By making those changes, we were now able to productively shift our focus to helping local pet parents in need and to send Bodacious Care Packages. We're still donating raffle baskets to the organizations who have our respect. I had more time to create new, homemade dog treat recipes to share with all the Dog Parents out there and to work on DIY Dog Mom Projects. My goal is to eventually become a resource for homemade dog treats and inexpensive projects for Dog Parents to make so they're not spending a fortune on the store-bought stuff.

We knew the changes we made would greatly reduce the amount of funds for Bodacious Biscuit Love, however, restoring and maintaining balance was a priority. Much needed. It's been great.

In addition, on March 2nd of this year, our family got a little bigger. Willa.

Throughout all of this, we had to be realistic about what we can do and what we can't. Obviously, with 4 furry kids and the cost of living increasing, we don't have the same amount of out-of-pocket money to spend on Bodacious Biscuit Love as we did back in 2013. In addition, we don't have nearly the amount of funds as we had in previous years.

This is where money management and financial balance comes into play. We know what we can spend out of pocket. That's a set limit. We also know that we can't depend on possible funds coming in. Some weeks, there's no money coming in from biscuits or DIY Dog Mom Projects. Other weeks, we might see $20 or, if we're lucky, $40.

We're realistic about this. We don't stray from what's within our means. In other words, we don't commit to anything unless we know the money will be there to fund it.

We've never taken the route of asking for money or starting a GoFundMe campaign.

Sure, you'll always have the critics on the sidelines reminding you of what you did a few years ago versus now. There will always be small groups and large organizations who are doing more and donating more and hosting an event every weekend. But, keep in mind, any mission towards the greater good is not a competition.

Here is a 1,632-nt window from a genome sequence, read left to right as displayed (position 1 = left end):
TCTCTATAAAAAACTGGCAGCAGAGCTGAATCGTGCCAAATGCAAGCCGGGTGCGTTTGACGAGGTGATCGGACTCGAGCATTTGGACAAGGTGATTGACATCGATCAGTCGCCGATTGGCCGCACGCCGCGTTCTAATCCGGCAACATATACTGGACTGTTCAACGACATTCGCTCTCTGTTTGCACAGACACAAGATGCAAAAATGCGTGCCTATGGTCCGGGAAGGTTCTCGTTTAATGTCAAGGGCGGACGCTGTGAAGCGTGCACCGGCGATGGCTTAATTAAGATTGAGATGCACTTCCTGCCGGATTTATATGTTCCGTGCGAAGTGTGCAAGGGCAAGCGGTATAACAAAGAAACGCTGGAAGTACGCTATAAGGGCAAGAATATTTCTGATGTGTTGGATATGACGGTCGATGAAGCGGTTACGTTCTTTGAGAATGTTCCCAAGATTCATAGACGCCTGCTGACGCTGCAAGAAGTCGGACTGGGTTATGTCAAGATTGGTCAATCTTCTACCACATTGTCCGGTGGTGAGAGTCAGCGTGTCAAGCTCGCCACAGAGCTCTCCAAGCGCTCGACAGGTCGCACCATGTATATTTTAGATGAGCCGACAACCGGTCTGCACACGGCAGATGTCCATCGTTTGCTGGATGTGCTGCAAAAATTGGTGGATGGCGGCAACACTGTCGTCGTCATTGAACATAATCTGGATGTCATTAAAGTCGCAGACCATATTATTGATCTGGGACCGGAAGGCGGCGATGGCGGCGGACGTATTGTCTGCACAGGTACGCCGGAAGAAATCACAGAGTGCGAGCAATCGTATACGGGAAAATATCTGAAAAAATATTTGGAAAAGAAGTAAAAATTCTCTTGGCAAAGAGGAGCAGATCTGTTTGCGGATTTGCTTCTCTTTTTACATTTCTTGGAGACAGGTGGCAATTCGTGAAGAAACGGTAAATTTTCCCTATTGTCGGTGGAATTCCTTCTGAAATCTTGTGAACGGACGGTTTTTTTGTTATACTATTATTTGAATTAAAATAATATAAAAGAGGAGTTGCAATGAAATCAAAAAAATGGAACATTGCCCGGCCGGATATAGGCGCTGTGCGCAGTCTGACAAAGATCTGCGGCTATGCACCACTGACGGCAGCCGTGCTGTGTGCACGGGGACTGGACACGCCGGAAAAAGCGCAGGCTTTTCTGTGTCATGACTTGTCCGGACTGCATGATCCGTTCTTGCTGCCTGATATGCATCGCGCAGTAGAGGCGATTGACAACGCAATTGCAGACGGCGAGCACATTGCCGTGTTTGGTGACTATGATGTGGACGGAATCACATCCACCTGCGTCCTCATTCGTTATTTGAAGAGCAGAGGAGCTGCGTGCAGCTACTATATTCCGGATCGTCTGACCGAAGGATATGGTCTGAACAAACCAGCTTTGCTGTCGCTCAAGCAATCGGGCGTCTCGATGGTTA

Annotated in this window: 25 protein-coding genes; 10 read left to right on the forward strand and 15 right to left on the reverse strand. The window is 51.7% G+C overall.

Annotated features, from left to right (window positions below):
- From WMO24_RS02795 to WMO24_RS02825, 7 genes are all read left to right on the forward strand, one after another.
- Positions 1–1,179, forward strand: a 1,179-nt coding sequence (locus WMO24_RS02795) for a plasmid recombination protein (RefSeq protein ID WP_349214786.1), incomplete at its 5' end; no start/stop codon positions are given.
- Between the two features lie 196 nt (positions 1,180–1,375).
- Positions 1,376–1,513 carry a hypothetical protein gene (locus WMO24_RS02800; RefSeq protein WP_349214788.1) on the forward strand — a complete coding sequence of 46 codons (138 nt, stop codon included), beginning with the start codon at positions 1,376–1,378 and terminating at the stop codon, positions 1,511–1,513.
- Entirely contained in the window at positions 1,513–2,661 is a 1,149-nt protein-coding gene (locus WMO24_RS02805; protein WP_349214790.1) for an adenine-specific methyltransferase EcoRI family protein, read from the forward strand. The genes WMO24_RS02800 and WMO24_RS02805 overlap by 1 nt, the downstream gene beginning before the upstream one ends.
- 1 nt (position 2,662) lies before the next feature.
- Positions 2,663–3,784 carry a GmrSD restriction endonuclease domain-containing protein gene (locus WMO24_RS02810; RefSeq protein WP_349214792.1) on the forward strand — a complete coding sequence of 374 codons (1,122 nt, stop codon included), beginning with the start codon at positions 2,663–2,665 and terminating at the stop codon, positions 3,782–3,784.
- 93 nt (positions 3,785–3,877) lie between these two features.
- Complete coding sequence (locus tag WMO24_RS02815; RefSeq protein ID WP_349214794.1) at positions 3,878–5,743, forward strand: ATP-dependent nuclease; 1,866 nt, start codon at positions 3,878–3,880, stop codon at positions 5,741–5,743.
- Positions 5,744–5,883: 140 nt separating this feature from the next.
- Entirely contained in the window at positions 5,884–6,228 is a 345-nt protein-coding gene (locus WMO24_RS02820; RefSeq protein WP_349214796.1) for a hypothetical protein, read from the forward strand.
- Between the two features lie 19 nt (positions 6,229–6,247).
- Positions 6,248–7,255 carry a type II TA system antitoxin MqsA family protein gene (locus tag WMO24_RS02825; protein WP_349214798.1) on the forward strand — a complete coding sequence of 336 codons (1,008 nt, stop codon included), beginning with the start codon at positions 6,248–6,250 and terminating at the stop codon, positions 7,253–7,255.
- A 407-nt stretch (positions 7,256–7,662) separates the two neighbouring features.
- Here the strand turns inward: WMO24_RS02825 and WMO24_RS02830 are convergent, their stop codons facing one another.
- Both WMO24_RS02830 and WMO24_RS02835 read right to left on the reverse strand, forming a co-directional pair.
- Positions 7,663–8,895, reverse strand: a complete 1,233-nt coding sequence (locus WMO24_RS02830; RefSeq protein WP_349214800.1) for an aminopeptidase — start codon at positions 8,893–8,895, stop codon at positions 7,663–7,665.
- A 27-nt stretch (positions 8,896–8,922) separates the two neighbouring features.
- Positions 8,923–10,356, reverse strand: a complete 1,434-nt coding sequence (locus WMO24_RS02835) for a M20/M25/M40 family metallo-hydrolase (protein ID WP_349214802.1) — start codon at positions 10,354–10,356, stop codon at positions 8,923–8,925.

Do what you can. When you can. Great things are done by a series of small things brought together.

Thankfully, we've had a few wonderful people who have donated supplies like pet food, toys, treats, collars, and other pet supplies. That has helped us out tremendously and the Bodacious Care Packages we've shipped have been loaded with biscuit love and other much-needed items for pet parents in need.

I'll be the first to admit, it hasn't been easy. There are so many dogs in need. Lisa and I would love nothing more than to provide biscuit love and toys and launch fundraisers to help cover medical costs for all of the rescue and shelter dogs here in Connecticut, but realistically, we can't.

The people in these rescue groups who have had to shut their doors, I know their mind frame was very similar. They wanted to rescue and save all of the dogs in need. They took in too many animals in need. They didn't have enough money to cover the costs. They didn't have enough foster homes. Things spiraled out of control very quickly.

Their hearts were in the right place, but there was no balance. There was no consideration taken when it came to what they wanted to do versus what they were able to do financially and beyond.

Financial balance is necessary. Important. A definite must. It's what keeps any organization, big or small, in check.

It also means the difference between keeping your doors opened or having to close them.